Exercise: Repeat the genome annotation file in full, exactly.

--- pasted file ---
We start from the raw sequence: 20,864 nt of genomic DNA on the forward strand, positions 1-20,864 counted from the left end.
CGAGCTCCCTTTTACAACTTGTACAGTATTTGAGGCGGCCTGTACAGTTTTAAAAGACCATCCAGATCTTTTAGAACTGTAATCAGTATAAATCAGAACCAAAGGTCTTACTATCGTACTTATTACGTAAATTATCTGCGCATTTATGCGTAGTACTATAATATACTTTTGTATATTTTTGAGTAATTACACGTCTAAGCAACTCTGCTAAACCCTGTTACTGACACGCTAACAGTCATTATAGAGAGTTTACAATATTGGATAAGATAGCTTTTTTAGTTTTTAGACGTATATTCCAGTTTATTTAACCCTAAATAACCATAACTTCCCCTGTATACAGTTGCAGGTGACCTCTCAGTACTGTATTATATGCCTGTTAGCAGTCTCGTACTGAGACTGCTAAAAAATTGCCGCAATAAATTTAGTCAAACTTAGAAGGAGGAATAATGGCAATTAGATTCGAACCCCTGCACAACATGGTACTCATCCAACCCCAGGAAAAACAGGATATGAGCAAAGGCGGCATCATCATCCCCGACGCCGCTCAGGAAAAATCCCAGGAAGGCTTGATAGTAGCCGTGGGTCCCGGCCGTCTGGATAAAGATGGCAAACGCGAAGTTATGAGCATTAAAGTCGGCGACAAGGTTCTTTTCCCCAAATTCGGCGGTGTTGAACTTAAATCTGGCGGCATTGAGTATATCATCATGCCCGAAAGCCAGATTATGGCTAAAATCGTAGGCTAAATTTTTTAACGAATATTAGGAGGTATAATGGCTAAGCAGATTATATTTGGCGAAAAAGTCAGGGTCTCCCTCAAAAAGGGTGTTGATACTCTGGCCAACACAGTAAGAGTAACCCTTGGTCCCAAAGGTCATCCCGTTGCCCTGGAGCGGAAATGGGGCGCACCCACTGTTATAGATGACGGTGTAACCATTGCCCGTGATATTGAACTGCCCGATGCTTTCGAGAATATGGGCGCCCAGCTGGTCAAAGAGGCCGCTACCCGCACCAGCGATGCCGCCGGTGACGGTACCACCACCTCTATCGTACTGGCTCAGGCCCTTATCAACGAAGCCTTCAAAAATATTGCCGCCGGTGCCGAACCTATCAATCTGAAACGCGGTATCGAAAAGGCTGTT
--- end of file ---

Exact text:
We start from the raw sequence: 20,864 nt of genomic DNA on the forward strand, positions 1-20,864 counted from the left end.
CGAGCTCCCTTTTACAACTTGTACAGTATTTGAGGCGGCCTGTACAGTTTTAAAAGACCATCCAGATCTTTTAGAACTGTAATCAGTATAAATCAGAACCAAAGGTCTTACTATCGTACTTATTACGTAAATTATCTGCGCATTTATGCGTAGTACTATAATATACTTTTGTATATTTTTGAGTAATTACACGTCTAAGCAACTCTGCTAAACCCTGTTACTGACACGCTAACAGTCATTATAGAGAGTTTACAATATTGGATAAGATAGCTTTTTTAGTTTTTAGACGTATATTCCAGTTTATTTAACCCTAAATAACCATAACTTCCCCTGTATACAGTTGCAGGTGACCTCTCAGTACTGTATTATATGCCTGTTAGCAGTCTCGTACTGAGACTGCTAAAAAATTGCCGCAATAAATTTAGTCAAACTTAGAAGGAGGAATAATGGCAATTAGATTCGAACCCCTGCACAACATGGTACTCATCCAACCCCAGGAAAAACAGGATATGAGCAAAGGCGGCATCATCATCCCCGACGCCGCTCAGGAAAAATCCCAGGAAGGCTTGATAGTAGCCGTGGGTCCCGGCCGTCTGGATAAAGATGGCAAACGCGAAGTTATGAGCATTAAAGTCGGCGACAAGGTTCTTTTCCCCAAATTCGGCGGTGTTGAACTTAAATCTGGCGGCATTGAGTATATCATCATGCCCGAAAGCCAGATTATGGCTAAAATCGTAGGCTAAATTTTTTAACGAATATTAGGAGGTATAATGGCTAAGCAGATTATATTTGGCGAAAAAGTCAGGGTCTCCCTCAAAAAGGGTGTTGATACTCTGGCCAACACAGTAAGAGTAACCCTTGGTCCCAAAGGTCATCCCGTTGCCCTGGAGCGGAAATGGGGCGCACCCACTGTTATAGATGACGGTGTAACCATTGCCCGTGATATTGAACTGCCCGATGCTTTCGAGAATATGGGCGCCCAGCTGGTCAAAGAGGCCGCTACCCGCACCAGCGATGCCGCCGGTGACGGTACCACCACCTCTATCGTACTGGCTCAGGCCCTTATCAACGAAGCCTTCAAAAATATTGCCGCCGGTGCCGAACCTATCAATCTGAAACGCGGTATCGAAAAGGCTGTT